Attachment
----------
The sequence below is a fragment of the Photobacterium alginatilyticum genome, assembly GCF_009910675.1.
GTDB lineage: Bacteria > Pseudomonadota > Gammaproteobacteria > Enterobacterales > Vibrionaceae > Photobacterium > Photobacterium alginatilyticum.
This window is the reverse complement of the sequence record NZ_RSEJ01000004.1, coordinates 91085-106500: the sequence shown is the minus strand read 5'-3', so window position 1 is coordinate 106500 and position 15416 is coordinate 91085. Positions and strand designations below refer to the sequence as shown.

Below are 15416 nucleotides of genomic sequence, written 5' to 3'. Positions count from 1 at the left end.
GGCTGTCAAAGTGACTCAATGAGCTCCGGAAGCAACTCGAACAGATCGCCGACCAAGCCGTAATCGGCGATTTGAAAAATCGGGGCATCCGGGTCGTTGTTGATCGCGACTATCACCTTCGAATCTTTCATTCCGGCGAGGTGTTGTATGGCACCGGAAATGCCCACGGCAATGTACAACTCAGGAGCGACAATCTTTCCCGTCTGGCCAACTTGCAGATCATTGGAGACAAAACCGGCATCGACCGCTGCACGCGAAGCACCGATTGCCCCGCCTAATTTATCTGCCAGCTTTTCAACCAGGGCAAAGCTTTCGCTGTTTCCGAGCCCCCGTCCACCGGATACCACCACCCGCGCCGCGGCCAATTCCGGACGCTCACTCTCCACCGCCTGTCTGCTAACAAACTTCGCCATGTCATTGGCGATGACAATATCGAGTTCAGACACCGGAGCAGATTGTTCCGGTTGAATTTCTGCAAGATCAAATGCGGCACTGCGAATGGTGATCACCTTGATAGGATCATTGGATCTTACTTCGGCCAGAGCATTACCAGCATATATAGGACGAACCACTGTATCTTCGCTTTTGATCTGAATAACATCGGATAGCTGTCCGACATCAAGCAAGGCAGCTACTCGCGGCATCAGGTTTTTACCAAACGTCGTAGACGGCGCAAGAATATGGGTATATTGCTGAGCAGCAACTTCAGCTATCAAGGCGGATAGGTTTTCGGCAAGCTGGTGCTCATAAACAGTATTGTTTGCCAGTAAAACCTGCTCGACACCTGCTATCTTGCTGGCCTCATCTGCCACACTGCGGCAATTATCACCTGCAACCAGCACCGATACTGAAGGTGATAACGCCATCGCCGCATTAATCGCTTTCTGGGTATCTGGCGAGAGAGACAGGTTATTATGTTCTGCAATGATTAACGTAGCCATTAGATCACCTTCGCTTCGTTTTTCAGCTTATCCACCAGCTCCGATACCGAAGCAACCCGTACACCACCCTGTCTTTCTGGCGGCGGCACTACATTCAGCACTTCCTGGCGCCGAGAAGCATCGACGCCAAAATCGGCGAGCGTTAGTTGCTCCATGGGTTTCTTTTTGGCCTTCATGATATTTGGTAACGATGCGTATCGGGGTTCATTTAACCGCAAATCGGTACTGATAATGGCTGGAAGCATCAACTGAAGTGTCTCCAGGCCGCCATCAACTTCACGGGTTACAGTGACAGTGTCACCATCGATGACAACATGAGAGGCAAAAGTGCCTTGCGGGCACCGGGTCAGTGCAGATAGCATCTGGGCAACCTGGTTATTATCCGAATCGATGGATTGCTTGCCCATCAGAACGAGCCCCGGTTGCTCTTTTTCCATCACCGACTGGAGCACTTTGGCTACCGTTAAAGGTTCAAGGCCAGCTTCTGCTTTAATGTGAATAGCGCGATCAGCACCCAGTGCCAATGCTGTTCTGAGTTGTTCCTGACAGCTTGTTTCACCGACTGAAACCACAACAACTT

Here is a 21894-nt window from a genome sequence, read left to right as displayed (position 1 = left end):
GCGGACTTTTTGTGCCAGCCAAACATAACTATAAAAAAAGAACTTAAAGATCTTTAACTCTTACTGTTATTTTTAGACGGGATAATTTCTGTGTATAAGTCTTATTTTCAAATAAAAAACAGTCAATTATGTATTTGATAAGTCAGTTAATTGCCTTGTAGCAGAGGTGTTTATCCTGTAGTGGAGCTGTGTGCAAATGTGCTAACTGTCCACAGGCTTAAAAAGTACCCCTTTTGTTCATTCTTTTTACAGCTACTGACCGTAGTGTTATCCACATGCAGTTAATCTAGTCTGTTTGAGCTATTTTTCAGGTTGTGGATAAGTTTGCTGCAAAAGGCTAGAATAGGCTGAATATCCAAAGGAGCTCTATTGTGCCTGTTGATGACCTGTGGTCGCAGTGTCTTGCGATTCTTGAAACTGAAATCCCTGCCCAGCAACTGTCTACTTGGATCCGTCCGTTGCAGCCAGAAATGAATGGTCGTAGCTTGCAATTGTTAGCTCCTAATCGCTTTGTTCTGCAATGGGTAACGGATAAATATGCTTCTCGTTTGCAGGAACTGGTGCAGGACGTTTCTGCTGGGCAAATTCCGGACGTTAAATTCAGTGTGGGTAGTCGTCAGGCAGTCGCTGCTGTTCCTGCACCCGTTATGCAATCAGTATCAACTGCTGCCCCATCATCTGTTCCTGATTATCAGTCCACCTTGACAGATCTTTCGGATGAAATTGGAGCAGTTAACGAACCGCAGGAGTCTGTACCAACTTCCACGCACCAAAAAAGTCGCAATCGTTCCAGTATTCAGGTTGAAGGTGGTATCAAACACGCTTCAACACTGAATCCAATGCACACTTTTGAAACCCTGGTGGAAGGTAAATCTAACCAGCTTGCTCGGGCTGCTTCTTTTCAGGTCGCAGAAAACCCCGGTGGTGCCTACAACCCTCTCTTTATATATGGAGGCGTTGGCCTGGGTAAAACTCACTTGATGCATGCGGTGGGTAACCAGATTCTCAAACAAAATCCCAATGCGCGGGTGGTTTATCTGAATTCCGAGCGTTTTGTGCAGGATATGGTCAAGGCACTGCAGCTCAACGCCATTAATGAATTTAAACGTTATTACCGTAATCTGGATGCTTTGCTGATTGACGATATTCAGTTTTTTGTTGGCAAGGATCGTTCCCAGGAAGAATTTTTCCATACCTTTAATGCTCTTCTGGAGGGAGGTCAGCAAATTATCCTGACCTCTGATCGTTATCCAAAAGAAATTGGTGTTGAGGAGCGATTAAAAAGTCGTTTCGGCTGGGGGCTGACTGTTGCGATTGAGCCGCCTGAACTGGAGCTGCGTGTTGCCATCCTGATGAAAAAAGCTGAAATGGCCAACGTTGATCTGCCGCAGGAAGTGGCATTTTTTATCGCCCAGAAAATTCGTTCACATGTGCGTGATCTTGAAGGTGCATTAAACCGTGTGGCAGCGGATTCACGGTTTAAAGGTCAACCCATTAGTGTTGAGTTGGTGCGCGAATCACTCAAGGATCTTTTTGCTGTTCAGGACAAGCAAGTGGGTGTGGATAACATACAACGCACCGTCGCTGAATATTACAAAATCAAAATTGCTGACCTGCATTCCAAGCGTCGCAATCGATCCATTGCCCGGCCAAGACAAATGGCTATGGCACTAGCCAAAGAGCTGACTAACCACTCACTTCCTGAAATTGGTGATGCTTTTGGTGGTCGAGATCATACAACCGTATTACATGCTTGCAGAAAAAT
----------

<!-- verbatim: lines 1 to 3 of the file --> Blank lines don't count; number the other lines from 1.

The sequence below is a fragment of the Photobacterium alginatilyticum genome, assembly GCF_009910675.1.
GTDB lineage: Bacteria > Pseudomonadota > Gammaproteobacteria > Enterobacterales > Vibrionaceae > Photobacterium > Photobacterium alginatilyticum.
This window is the reverse complement of the sequence record NZ_RSEJ01000004.1, coordinates 91085-106500: the sequence shown is the minus strand read 5'-3', so window position 1 is coordinate 106500 and position 15416 is coordinate 91085. Positions and strand designations below refer to the sequence as shown.